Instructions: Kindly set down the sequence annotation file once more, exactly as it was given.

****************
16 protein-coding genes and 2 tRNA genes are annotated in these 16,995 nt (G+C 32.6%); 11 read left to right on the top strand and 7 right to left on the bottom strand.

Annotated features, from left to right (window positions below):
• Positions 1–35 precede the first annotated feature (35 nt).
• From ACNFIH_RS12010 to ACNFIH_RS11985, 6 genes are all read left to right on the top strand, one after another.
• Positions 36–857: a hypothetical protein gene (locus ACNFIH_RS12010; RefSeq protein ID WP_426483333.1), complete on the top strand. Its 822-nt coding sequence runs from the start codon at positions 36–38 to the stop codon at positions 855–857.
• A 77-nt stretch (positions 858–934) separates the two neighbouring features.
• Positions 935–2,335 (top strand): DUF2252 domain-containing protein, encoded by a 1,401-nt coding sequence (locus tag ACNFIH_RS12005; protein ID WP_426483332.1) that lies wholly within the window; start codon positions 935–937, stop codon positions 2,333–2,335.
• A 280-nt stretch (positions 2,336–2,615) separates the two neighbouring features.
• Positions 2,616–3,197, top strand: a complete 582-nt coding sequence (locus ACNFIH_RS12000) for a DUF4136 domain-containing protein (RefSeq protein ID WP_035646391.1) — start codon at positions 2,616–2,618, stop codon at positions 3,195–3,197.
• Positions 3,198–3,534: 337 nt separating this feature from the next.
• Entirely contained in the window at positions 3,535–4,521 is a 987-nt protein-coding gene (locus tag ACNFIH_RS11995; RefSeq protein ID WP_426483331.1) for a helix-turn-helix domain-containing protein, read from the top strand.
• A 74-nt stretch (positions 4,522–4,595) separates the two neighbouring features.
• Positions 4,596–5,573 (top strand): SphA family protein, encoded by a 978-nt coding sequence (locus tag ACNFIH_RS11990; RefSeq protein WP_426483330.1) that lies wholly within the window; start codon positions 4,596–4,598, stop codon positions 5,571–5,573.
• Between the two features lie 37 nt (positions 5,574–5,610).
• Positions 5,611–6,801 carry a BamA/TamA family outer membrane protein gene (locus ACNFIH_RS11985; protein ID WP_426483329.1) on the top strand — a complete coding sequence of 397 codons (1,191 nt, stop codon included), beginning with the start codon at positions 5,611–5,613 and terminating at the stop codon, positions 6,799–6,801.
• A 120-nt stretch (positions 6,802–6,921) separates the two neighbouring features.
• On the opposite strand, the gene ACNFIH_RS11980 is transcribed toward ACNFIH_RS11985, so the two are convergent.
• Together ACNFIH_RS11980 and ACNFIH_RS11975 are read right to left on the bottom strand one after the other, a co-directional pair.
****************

16 protein-coding genes and 2 tRNA genes are annotated in these 16,995 nt (G+C 32.6%); 11 read left to right on the top strand and 7 right to left on the bottom strand.

Annotated features, from left to right (window positions below):
• Positions 1–35 precede the first annotated feature (35 nt).
• From ACNFIH_RS12010 to ACNFIH_RS11985, 6 genes are all read left to right on the top strand, one after another.
• Positions 36–857: a hypothetical protein gene (locus ACNFIH_RS12010; RefSeq protein ID WP_426483333.1), complete on the top strand. Its 822-nt coding sequence runs from the start codon at positions 36–38 to the stop codon at positions 855–857.
• A 77-nt stretch (positions 858–934) separates the two neighbouring features.
• Positions 935–2,335 (top strand): DUF2252 domain-containing protein, encoded by a 1,401-nt coding sequence (locus tag ACNFIH_RS12005; protein ID WP_426483332.1) that lies wholly within the window; start codon positions 935–937, stop codon positions 2,333–2,335.
• A 280-nt stretch (positions 2,336–2,615) separates the two neighbouring features.
• Positions 2,616–3,197, top strand: a complete 582-nt coding sequence (locus ACNFIH_RS12000) for a DUF4136 domain-containing protein (RefSeq protein ID WP_035646391.1) — start codon at positions 2,616–2,618, stop codon at positions 3,195–3,197.
• Positions 3,198–3,534: 337 nt separating this feature from the next.
• Entirely contained in the window at positions 3,535–4,521 is a 987-nt protein-coding gene (locus tag ACNFIH_RS11995; RefSeq protein ID WP_426483331.1) for a helix-turn-helix domain-containing protein, read from the top strand.
• A 74-nt stretch (positions 4,522–4,595) separates the two neighbouring features.
• Positions 4,596–5,573 (top strand): SphA family protein, encoded by a 978-nt coding sequence (locus tag ACNFIH_RS11990; RefSeq protein WP_426483330.1) that lies wholly within the window; start codon positions 4,596–4,598, stop codon positions 5,571–5,573.
• Between the two features lie 37 nt (positions 5,574–5,610).
• Positions 5,611–6,801 carry a BamA/TamA family outer membrane protein gene (locus ACNFIH_RS11985; protein ID WP_426483329.1) on the top strand — a complete coding sequence of 397 codons (1,191 nt, stop codon included), beginning with the start codon at positions 5,611–5,613 and terminating at the stop codon, positions 6,799–6,801.
• A 120-nt stretch (positions 6,802–6,921) separates the two neighbouring features.
• On the opposite strand, the gene ACNFIH_RS11980 is transcribed toward ACNFIH_RS11985, so the two are convergent.
• Together ACNFIH_RS11980 and ACNFIH_RS11975 are read right to left on the bottom strand one after the other, a co-directional pair.